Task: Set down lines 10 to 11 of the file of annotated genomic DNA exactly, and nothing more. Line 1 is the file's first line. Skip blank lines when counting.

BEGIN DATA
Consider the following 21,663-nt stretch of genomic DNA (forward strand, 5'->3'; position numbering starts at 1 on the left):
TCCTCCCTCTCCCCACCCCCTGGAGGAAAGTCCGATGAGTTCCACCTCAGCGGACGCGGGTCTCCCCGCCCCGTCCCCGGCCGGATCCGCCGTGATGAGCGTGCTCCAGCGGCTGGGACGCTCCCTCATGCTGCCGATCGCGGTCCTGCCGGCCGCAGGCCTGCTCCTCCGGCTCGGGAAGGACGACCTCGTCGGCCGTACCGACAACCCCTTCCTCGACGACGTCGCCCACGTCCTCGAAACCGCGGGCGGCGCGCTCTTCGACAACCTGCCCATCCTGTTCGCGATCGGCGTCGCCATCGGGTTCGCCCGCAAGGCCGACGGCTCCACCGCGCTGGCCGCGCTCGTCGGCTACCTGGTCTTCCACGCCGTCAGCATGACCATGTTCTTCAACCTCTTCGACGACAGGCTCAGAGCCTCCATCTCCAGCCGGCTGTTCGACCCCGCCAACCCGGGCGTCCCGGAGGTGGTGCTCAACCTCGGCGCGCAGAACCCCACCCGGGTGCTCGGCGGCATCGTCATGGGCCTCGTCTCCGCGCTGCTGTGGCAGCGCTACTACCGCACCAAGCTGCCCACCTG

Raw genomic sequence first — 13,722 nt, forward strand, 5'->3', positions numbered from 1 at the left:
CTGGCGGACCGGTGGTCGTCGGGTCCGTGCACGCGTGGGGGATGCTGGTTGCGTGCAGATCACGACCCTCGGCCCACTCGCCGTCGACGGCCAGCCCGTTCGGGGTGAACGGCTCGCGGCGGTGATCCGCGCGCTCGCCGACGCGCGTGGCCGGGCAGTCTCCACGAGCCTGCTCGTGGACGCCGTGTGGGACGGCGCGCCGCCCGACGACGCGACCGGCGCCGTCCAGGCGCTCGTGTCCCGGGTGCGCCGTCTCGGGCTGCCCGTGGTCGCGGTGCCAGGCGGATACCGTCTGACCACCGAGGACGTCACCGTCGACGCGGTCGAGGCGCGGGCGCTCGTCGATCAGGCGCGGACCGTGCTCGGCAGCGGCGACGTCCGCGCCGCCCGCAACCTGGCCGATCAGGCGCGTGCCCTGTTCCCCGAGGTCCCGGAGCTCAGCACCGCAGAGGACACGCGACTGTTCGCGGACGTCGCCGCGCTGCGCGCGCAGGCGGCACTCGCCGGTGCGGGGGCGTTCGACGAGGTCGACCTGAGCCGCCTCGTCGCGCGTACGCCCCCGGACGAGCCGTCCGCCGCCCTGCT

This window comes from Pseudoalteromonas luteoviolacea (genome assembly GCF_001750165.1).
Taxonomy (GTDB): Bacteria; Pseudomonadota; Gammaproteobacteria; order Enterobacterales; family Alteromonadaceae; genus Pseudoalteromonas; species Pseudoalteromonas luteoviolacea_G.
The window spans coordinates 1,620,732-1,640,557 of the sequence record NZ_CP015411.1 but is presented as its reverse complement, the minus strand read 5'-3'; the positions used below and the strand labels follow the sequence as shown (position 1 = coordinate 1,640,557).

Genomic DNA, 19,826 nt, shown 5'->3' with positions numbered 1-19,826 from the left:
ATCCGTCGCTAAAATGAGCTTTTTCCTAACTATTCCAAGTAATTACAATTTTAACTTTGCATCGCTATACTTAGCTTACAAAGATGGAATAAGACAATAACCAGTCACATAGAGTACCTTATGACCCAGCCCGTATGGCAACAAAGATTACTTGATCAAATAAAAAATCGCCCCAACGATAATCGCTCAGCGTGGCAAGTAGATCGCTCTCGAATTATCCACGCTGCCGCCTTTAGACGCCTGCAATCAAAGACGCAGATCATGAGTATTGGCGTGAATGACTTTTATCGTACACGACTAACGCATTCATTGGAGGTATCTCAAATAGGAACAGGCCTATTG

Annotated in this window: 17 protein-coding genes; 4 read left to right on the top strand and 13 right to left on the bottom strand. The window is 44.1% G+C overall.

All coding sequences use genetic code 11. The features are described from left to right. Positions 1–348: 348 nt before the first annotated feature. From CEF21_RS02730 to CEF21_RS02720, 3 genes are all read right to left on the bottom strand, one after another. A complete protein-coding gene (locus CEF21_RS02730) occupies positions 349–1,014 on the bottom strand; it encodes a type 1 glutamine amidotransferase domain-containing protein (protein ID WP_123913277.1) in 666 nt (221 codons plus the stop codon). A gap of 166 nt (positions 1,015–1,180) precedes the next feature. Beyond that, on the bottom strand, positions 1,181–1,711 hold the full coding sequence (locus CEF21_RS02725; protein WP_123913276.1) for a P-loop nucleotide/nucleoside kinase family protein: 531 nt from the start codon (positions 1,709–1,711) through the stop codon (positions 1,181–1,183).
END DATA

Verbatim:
Annotated in this window: 17 protein-coding genes; 4 read left to right on the top strand and 13 right to left on the bottom strand. The window is 44.1% G+C overall.

All coding sequences use genetic code 11. The features are described from left to right. Positions 1–348: 348 nt before the first annotated feature. From CEF21_RS02730 to CEF21_RS02720, 3 genes are all read right to left on the bottom strand, one after another. A complete protein-coding gene (locus CEF21_RS02730) occupies positions 349–1,014 on the bottom strand; it encodes a type 1 glutamine amidotransferase domain-containing protein (protein ID WP_123913277.1) in 666 nt (221 codons plus the stop codon). A gap of 166 nt (positions 1,015–1,180) precedes the next feature. Beyond that, on the bottom strand, positions 1,181–1,711 hold the full coding sequence (locus CEF21_RS02725; protein WP_123913276.1) for a P-loop nucleotide/nucleoside kinase family protein: 531 nt from the start codon (positions 1,709–1,711) through the stop codon (positions 1,181–1,183).